Movement for a New Society: Training, vision, strategy more
The Movement for a New Society (MNS 1971-1988), was a global training and action network of groups, whose mission was to “spread the tools and consciousness of nonviolent social change.” MNS members developed a critical and comprehensive analysis of society; a vision of a decentralized, democratic and caring social order; nonviolent revolutionary strategies and tactics; and programs aimed at changing values and lives. Their rapid and intensive development, implementation, and spread of these across North America and to every other continent, earned MNS a reputation for proven effectiveness and track record of successful accomplishment on many progressive goals.
MNS was founded in 1971 in Philadelphia by leaders of A Quaker Action Group, former staff of the American Friends Service Committee, and secular activist pioneers and veterans of the Civil Rights, peace, anti-war, anti-nuclear, and environmental movements. Prominent among these founders, who were prolific organizers, strategists and authors, were: George Lakey, Bill Moyer, Richard and Phyllis Taylor, Lynne Shivers, George and Lillian Willoughby, and others.
MNS members functioned via a network of “collectives” and founded, led and/or developed numerous other efforts and organizations addressing many timely political concerns. Among these were: Keystone Safe Energy Alliance, Pennsylvania Jobs with Peace, New Society Publishers, Common Courage Press, Community Printing, Peace Brigades International, and many others.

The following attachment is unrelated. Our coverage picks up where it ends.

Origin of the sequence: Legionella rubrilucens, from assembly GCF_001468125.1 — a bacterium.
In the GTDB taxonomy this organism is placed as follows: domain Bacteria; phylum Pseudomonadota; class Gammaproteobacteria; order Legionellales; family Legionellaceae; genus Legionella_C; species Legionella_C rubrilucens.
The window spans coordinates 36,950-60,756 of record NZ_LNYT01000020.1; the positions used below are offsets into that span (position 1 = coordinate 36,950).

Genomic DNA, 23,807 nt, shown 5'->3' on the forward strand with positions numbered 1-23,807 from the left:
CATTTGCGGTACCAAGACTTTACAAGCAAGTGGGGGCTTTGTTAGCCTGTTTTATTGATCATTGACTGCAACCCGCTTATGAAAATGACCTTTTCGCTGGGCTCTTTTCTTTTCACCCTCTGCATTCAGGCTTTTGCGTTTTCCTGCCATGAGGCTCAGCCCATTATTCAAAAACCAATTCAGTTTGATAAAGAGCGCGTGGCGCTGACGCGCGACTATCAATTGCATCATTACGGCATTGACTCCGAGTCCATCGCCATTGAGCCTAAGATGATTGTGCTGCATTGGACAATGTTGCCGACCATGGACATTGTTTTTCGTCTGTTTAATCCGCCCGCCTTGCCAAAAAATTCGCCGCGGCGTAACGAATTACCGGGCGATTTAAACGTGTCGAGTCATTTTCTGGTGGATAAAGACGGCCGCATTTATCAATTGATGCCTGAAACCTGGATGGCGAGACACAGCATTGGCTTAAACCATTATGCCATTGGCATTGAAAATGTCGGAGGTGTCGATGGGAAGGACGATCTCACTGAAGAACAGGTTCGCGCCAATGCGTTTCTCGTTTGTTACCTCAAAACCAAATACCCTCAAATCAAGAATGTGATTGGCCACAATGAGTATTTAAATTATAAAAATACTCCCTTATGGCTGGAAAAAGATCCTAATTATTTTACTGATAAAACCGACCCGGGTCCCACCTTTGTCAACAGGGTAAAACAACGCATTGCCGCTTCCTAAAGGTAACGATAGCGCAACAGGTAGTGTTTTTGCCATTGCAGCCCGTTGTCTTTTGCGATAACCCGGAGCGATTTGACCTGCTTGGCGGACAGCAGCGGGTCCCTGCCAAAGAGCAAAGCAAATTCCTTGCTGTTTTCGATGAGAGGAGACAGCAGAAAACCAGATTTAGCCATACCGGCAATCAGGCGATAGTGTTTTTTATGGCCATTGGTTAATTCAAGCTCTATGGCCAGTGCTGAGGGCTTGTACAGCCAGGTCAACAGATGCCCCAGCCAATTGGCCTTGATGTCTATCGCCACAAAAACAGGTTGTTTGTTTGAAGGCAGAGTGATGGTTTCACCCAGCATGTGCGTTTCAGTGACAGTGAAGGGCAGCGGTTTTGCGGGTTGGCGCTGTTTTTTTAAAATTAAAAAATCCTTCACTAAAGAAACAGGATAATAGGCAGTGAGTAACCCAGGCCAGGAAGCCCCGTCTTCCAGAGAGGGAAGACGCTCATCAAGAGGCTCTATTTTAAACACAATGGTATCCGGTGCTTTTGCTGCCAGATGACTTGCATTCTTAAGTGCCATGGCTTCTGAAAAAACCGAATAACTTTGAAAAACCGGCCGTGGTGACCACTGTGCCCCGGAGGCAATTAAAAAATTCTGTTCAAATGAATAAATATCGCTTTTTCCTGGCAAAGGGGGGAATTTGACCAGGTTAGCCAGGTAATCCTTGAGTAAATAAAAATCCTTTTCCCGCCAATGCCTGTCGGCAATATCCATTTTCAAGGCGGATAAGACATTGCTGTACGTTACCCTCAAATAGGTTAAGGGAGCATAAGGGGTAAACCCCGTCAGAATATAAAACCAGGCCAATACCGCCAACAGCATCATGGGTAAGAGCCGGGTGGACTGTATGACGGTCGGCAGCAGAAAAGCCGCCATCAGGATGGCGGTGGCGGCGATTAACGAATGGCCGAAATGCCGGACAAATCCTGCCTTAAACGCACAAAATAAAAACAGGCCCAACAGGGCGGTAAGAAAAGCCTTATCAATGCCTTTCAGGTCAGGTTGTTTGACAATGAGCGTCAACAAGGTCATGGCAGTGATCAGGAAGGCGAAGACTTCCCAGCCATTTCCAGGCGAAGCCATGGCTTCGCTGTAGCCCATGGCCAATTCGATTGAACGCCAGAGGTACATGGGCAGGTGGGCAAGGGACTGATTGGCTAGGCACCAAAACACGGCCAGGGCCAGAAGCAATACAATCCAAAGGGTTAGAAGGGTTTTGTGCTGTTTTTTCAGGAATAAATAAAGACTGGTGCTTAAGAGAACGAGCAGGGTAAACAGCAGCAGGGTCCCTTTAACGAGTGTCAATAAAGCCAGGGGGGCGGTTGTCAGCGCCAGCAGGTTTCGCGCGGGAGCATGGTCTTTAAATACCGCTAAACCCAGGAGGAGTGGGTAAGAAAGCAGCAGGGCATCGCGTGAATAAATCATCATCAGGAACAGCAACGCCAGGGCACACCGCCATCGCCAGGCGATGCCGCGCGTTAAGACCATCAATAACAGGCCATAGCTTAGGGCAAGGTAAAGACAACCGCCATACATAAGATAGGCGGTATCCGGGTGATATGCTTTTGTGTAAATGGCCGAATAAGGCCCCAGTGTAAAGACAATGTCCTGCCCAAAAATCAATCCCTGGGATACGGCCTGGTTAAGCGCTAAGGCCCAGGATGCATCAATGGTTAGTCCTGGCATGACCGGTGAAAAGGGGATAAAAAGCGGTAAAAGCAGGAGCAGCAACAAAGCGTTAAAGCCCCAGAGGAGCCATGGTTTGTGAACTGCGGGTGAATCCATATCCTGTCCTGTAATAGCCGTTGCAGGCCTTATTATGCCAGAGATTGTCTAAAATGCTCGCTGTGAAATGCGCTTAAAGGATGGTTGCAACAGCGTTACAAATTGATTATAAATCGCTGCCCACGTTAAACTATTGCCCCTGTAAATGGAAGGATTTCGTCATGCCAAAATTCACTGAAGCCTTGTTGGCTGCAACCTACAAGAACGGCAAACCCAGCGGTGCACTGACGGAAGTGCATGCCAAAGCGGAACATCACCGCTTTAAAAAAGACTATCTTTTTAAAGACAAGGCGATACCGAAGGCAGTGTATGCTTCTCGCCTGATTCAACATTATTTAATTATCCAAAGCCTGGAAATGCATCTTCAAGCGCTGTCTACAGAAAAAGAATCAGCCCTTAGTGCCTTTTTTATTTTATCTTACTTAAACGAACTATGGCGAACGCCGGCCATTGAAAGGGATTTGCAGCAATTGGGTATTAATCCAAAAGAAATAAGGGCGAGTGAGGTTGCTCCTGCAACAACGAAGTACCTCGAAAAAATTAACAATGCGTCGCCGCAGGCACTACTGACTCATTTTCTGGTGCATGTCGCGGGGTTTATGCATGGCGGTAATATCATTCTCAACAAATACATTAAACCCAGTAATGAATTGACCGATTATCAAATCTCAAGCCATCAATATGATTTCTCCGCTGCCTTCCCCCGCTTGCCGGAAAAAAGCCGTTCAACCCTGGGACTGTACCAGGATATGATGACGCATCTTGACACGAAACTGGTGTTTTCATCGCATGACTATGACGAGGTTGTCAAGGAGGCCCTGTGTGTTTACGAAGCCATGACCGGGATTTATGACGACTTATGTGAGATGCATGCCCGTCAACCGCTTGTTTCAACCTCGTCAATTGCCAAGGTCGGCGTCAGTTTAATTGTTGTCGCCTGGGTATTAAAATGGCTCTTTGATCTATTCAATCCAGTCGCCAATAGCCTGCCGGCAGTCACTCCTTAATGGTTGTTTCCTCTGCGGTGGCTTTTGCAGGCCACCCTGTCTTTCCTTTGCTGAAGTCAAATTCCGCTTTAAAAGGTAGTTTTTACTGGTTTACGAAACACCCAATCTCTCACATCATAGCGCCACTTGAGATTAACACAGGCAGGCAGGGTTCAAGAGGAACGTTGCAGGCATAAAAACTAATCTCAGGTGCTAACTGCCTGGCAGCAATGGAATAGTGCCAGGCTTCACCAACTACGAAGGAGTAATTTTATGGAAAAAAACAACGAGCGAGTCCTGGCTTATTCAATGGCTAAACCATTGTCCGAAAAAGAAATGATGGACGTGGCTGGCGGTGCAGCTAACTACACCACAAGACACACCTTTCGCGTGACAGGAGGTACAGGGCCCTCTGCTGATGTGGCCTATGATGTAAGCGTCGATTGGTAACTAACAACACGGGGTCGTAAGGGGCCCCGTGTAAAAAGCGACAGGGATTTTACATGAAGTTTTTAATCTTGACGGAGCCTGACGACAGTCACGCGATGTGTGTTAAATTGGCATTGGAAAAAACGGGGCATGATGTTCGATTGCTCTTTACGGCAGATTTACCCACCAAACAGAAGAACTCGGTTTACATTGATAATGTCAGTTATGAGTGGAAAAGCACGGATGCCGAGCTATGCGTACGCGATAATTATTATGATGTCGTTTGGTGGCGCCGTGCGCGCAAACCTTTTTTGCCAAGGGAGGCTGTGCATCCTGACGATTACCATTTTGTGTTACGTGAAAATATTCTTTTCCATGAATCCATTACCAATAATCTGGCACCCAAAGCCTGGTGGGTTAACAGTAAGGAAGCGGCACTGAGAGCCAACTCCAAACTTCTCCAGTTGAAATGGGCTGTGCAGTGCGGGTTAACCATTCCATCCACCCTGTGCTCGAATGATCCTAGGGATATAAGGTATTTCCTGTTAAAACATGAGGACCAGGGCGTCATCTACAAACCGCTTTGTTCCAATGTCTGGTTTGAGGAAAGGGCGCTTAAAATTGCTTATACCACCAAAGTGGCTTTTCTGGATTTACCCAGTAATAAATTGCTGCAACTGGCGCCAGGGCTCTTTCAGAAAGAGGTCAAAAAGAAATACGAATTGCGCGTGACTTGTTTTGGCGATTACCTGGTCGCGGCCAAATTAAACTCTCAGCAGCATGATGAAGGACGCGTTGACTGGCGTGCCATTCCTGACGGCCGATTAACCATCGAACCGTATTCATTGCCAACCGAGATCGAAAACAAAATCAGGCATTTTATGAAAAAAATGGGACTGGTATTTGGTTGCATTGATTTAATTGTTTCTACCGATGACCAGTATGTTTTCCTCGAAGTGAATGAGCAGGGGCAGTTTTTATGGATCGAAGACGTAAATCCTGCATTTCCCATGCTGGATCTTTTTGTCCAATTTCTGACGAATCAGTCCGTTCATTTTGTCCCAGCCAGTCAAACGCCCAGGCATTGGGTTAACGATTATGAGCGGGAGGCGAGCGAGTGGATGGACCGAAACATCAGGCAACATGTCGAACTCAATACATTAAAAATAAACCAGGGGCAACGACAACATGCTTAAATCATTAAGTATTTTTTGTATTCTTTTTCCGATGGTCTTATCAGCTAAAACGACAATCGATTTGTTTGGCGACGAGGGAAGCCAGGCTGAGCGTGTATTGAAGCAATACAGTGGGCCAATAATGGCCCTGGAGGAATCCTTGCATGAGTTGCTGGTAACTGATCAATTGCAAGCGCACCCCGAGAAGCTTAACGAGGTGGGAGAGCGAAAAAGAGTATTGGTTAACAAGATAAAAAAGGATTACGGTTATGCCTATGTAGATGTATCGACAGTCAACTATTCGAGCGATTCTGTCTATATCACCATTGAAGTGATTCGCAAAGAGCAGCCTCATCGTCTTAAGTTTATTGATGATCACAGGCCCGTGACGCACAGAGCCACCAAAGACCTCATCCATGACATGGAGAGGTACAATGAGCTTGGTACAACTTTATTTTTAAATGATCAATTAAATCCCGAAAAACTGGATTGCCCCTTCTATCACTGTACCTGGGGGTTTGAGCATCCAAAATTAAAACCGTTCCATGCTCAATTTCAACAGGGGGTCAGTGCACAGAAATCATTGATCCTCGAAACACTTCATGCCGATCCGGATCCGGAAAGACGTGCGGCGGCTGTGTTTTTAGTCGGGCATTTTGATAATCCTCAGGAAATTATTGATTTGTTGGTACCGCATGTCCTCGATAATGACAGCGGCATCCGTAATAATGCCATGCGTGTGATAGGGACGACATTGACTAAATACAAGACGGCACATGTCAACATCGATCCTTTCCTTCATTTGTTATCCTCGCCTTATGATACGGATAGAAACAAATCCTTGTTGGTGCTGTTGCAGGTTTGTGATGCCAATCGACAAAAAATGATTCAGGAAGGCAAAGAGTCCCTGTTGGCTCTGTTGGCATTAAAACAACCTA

MNSers also experimented with simple living, community and personal growth, drawing on feminist, anti-racist, anti-classist, and Quaker values, testimonies, and processes. They established “Life Centers” in Philadelphia and other cities, whose resident activists set up or nurtured local co-ops and community organizations and coalitions of many stripes.
Beyond these, MNS’s pioneering application and promotion of new shared leadership models, open and inclusive decision-making, effective meeting facilitation, “macroanalysis seminars,” and other group processes, inspired and guided a wide range of progressive campaigns and organizations through the 1970s and 1980s. Particularly significant was the key role in the anti-nuclear power movement of MNS trainers, facilitators and processes, such as quick decision making in affinity groups. The best known historic example was in the successful, massive nonviolent civil disobedience actions by New England’s Clamshell Alliance to stop construction of a reactor at Seabrook, NH. Over 50 MNS members and trainers were among 1414 activists arrested “occupying” that site on May 1, 1977, who spent the next two weeks “jailed” in five New Hampshire National Guard armories!
Subsequent movements continue to utilize and benefit from its many influences — from opposition to exploitative corporate global trade, to Occupy, to local “affinity groups” like Earth Quaker Action Team, to today’s racial and gender equity, climate, peace, justice, labor, human rights, and innumerable others.
Movement for a New Society: Training, vision, strategy more.
Find key MNS documents in Swarthmore Library Peace Collection.